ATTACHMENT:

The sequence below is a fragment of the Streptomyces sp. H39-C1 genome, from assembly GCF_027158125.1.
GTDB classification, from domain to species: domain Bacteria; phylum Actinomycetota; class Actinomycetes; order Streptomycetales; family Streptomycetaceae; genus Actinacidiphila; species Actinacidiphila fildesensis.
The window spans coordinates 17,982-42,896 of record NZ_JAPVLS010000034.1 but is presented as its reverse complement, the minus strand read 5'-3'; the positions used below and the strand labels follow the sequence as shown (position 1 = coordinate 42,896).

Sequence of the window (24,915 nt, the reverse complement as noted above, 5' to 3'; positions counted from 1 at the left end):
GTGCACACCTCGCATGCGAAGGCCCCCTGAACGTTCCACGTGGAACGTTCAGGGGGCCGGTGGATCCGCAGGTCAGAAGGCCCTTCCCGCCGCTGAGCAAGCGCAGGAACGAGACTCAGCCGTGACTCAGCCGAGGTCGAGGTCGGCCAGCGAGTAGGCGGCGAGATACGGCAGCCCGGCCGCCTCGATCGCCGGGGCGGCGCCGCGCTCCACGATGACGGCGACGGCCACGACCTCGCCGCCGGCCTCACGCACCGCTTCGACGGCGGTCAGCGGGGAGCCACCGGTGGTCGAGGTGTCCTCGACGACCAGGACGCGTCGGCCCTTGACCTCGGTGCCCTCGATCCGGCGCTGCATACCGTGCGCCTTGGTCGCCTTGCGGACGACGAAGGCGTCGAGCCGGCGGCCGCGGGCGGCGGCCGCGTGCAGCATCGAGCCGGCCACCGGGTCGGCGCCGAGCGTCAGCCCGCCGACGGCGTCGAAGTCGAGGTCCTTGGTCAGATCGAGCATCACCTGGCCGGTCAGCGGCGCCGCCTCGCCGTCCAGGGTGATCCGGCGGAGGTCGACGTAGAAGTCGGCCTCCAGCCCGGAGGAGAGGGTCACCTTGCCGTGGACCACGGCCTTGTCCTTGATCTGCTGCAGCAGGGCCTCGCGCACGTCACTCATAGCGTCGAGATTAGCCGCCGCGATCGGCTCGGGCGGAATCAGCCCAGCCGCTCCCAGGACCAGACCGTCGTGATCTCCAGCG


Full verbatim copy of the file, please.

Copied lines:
The sequence below is a fragment of the Streptomyces sp. H39-C1 genome, from assembly GCF_027158125.1.
GTDB classification, from domain to species: domain Bacteria; phylum Actinomycetota; class Actinomycetes; order Streptomycetales; family Streptomycetaceae; genus Actinacidiphila; species Actinacidiphila fildesensis.
The window spans coordinates 17,982-42,896 of record NZ_JAPVLS010000034.1 but is presented as its reverse complement, the minus strand read 5'-3'; the positions used below and the strand labels follow the sequence as shown (position 1 = coordinate 42,896).

Sequence of the window (24,915 nt, the reverse complement as noted above, 5' to 3'; positions counted from 1 at the left end):
GTGCACACCTCGCATGCGAAGGCCCCCTGAACGTTCCACGTGGAACGTTCAGGGGGCCGGTGGATCCGCAGGTCAGAAGGCCCTTCCCGCCGCTGAGCAAGCGCAGGAACGAGACTCAGCCGTGACTCAGCCGAGGTCGAGGTCGGCCAGCGAGTAGGCGGCGAGATACGGCAGCCCGGCCGCCTCGATCGCCGGGGCGGCGCCGCGCTCCACGATGACGGCGACGGCCACGACCTCGCCGCCGGCCTCACGCACCGCTTCGACGGCGGTCAGCGGGGAGCCACCGGTGGTCGAGGTGTCCTCGACGACCAGGACGCGTCGGCCCTTGACCTCGGTGCCCTCGATCCGGCGCTGCATACCGTGCGCCTTGGTCGCCTTGCGGACGACGAAGGCGTCGAGCCGGCGGCCGCGGGCGGCGGCCGCGTGCAGCATCGAGCCGGCCACCGGGTCGGCGCCGAGCGTCAGCCCGCCGACGGCGTCGAAGTCGAGGTCCTTGGTCAGATCGAGCATCACCTGGCCGGTCAGCGGCGCCGCCTCGCCGTCCAGGGTGATCCGGCGGAGGTCGACGTAGAAGTCGGCCTCCAGCCCGGAGGAGAGGGTCACCTTGCCGTGGACCACGGCCTTGTCCTTGATCTGCTGCAGCAGGGCCTCGCGCACGTCACTCATAGCGTCGAGATTAGCCGCCGCGATCGGCTCGGGCGGAATCAGCCCAGCCGCTCCCAGGACCAGACCGTCGTGATCTCCAGCG